Update: Gresham House slams ‘inadequate’ review that led to investment trust sacking

Boutique asset manager claims proposal has over 40% support from shareholders

Gresham House has slammed the review that led to it being sacked as the manager of a UK smaller companies trust, stating a growing number of shareholders support its calls to liquidate the vehicle.

The board of Gresham House Strategic (GHS) announced it was undertaking a strategic review of the £66m trust back in May, which had struggled to attract assets due to its stubborn discount.

After concluding the review earlier this month, Gresham House Asset Management (GHAM) was booted off the mandate and replaced by Harwood Capital with former GHS lead manager Richard Staveley returning to manage the trust once again.

Today Gresham House has finally broken its silence on the outcome of the five-month long strategic review, claiming it “failed to deliver an agreed solution for all its shareholders”, a new chair for the board or address governance issues that it had previously raised.

The London boutique said the “inadequacy of the consultation” is evidenced by the fact that five out of GHS’ top institutional shareholders, itself included, do not support it. Together they represent 43.7% of GHS’ total issued share capital, with Gresham House owning the largest stake at 23.4%. However, on top of this Gresham House’s employees own 1.4% and its investment committee holds a 3% stake in the trust.

Harwood had offered to snap up Gresham House’s entire stake in GHS at a price equal to the latest published NAV per share. However, Gresham House’s board said all shareholders should be given the option to realise their holdings.

As such, Gresham House has requisitioned an emergency general meeting calling for the liquidation of the trust over a 24-month period and for GHS to immediately return cash on its balance sheet to shareholders. It said the rebel shareholders have signed “irrevocable undertakings” to vote in favour of the EGM proposals.

“The consultation process by the GHS Board was clearly inadequate and its outcome is unsatisfactory to at least 43.7% of its shareholders,” Gresham House chair Anthony Townsend said.

“The Gresham House board has therefore requisitioned a meeting of GHS’ shareholders to address this issue democratically and to reach a conclusion that is in the interests of all its shareholders.”

See also: Richard Staveley returns to helm GHS trust as Gresham House sacked

Battle with the board drags on

The independent directors said they were “disappointed” to receive a second requisition notice from Gresham House.

In May, the London boutique called a general meeting to vote on a proposed board shake-up over longstanding governance concerns, including the 18-year tenure of chairman David Potter. However, it dropped its request after Potter bowed out in June. 

Helen Sinclair, interim chair of GHS, said: “The independent directors believe that a substantial proportion of shareholders wish to retain a continuing investment in this company, are supportive of the existing investing policy, and are supportive of the board’s proposals as regards the future management of the company.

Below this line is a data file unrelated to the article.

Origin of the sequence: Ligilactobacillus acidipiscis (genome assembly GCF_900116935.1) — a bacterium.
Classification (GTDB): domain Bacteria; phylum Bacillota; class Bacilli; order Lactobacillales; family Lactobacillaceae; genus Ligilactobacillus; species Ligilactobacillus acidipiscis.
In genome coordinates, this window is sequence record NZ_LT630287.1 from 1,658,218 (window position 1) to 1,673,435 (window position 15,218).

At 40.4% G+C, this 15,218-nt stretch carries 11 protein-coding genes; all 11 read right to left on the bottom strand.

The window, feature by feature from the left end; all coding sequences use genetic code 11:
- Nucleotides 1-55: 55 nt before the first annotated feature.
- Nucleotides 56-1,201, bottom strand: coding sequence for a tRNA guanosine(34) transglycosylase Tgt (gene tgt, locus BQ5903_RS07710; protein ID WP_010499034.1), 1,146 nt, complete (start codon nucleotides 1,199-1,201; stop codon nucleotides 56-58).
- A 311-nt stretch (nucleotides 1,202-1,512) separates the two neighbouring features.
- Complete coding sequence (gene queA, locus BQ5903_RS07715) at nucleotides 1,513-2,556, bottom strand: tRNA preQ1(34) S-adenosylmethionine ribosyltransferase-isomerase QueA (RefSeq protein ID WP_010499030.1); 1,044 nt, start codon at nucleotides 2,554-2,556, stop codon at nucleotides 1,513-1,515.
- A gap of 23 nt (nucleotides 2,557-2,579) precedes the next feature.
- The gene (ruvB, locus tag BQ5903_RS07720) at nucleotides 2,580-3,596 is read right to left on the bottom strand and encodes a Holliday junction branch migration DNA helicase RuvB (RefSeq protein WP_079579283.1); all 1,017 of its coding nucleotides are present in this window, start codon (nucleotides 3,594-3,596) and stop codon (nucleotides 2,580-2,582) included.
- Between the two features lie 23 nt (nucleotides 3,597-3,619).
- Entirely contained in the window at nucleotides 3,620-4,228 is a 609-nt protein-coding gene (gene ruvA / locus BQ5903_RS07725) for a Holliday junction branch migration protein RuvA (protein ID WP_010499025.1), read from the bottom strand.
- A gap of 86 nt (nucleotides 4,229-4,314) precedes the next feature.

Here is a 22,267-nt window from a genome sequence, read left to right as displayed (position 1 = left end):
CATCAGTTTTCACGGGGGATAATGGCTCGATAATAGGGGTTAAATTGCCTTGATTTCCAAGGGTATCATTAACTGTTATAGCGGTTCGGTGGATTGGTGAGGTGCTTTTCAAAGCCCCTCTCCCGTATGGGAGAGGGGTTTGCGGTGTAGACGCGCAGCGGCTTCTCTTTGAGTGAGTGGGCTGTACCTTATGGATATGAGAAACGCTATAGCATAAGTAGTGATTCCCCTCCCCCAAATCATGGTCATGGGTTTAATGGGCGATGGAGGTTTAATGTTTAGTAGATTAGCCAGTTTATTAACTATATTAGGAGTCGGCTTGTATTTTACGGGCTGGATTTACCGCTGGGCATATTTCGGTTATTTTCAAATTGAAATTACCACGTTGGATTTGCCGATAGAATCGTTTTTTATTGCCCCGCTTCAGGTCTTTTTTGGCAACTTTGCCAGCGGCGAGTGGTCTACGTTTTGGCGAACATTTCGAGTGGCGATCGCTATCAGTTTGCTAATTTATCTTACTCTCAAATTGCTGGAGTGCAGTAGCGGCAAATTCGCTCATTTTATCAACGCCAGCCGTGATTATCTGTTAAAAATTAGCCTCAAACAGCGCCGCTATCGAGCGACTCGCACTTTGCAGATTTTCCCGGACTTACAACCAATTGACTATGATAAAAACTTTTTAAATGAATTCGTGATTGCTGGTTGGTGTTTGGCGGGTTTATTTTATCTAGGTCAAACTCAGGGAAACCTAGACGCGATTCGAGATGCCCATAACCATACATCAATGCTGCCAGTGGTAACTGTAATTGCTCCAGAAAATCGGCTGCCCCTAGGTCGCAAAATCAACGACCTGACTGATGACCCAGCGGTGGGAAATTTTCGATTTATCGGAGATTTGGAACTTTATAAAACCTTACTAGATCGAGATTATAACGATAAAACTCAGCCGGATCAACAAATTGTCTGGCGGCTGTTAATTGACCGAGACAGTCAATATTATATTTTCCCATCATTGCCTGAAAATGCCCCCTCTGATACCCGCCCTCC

“We feel that these views should also be taken into account, although we do take note that the company’s largest shareholder and a number of other shareholders are indicating that they would like the company to be run-off and capital returned to shareholders.”

Sinclair added that Gresham House’s proposed board changes are “an unnecessary intervention” given the board “a substantial way through the process” of appointing a new independent chair.

The fund group is pushing for Philip Pickard and Simon Pyper to be appointed as non-executive directors with immediate effect and for current non-executive director Charles Berry to be ousted.

The board believes these resolutions would go against the principles of the AIC Code of Corporate Governance, as it means Gresham House would have nominated most of the trust’s directors.

Gresham House demands further performance fees

Gresham House AM has so far not agreed to the transitional services agreement which would see it “hold and maintain” GHS up until the Financial Conduct Authority approves Harwood as the trust’s new manager.

In addition to hitting the investment company up for a £2.6m performance fee it says it is owed, Gresham House AM wants a further fee for the hold and maintain period, which the board has not agreed to on the basis it is unlikely to make any material investment decisions over the period.

The board said it would consult with Gresham House and the trust’s other shareholders and would make a further announcement in due course.

A full breakdown of Gresham House’s resolutions are included below:

-That GHS immediately returns the cash on its balance sheet (including the proceeds arising from the disposal of its interest in Augean plc) to its existing shareholders;

-That GHS shall commence the complete realisation of GHS’s assets to maximise the value of its assets for the benefit of all its shareholders, with such realisation and return of capital to shareholders to be completed within 24 months of the requisitioned meeting;

-That Philip Pickard be appointed as a non-executive director of GHS with immediate effect;

-That Simon Pyper be appointed as a non-executive director of GHS with immediate effect;

-That Charles Berry be removed as a non-executive director of GHS with immediate effect; and

-That any person appointed by the directors as an additional director pursuant to GHS’s articles of association between the date of the requisition and the conclusion of the requisitioned meeting be removed from office as a director of GHS.

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